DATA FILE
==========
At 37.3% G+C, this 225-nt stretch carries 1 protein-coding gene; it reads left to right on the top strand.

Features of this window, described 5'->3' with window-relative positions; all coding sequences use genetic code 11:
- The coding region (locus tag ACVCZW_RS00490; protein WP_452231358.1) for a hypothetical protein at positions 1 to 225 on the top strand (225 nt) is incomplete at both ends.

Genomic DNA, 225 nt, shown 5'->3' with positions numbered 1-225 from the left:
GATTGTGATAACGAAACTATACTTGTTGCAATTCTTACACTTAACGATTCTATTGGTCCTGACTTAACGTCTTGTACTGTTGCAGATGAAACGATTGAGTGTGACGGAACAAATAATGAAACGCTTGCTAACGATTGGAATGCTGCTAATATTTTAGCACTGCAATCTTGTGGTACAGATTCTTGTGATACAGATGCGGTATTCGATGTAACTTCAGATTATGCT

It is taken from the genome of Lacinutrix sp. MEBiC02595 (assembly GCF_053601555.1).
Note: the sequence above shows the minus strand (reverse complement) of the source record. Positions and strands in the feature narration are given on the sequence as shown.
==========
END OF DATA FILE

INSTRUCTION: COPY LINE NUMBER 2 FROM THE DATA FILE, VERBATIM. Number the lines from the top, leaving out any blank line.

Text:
Features of this window, described 5'->3' with window-relative positions; all coding sequences use genetic code 11: